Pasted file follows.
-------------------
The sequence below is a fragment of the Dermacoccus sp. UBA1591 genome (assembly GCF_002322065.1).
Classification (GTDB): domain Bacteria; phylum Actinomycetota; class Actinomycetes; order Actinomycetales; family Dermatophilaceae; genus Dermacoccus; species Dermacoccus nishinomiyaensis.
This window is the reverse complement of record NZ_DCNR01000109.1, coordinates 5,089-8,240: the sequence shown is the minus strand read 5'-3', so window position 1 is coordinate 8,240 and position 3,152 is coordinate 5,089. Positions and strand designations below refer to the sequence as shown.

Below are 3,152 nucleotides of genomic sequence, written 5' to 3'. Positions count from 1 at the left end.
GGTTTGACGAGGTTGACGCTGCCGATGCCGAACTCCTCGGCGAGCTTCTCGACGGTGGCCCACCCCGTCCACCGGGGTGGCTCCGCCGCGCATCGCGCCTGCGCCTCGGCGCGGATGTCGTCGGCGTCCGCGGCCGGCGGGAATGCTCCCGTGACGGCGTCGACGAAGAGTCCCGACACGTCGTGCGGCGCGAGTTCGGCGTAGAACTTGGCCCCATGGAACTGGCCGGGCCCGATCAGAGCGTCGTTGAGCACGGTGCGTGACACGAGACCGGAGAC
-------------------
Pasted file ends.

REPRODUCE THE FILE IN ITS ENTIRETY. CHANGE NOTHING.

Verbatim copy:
The sequence below is a fragment of the Dermacoccus sp. UBA1591 genome (assembly GCF_002322065.1).
Classification (GTDB): domain Bacteria; phylum Actinomycetota; class Actinomycetes; order Actinomycetales; family Dermatophilaceae; genus Dermacoccus; species Dermacoccus nishinomiyaensis.
This window is the reverse complement of record NZ_DCNR01000109.1, coordinates 5,089-8,240: the sequence shown is the minus strand read 5'-3', so window position 1 is coordinate 8,240 and position 3,152 is coordinate 5,089. Positions and strand designations below refer to the sequence as shown.

Below are 3,152 nucleotides of genomic sequence, written 5' to 3'. Positions count from 1 at the left end.
GGTTTGACGAGGTTGACGCTGCCGATGCCGAACTCCTCGGCGAGCTTCTCGACGGTGGCCCACCCCGTCCACCGGGGTGGCTCCGCCGCGCATCGCGCCTGCGCCTCGGCGCGGATGTCGTCGGCGTCCGCGGCCGGCGGGAATGCTCCCGTGACGGCGTCGACGAAGAGTCCCGACACGTCGTGCGGCGCGAGTTCGGCGTAGAACTTGGCCCCATGGAACTGGCCGGGCCCGATCAGAGCGTCGTTGAGCACGGTGCGTGACACGAGACCGGAGAC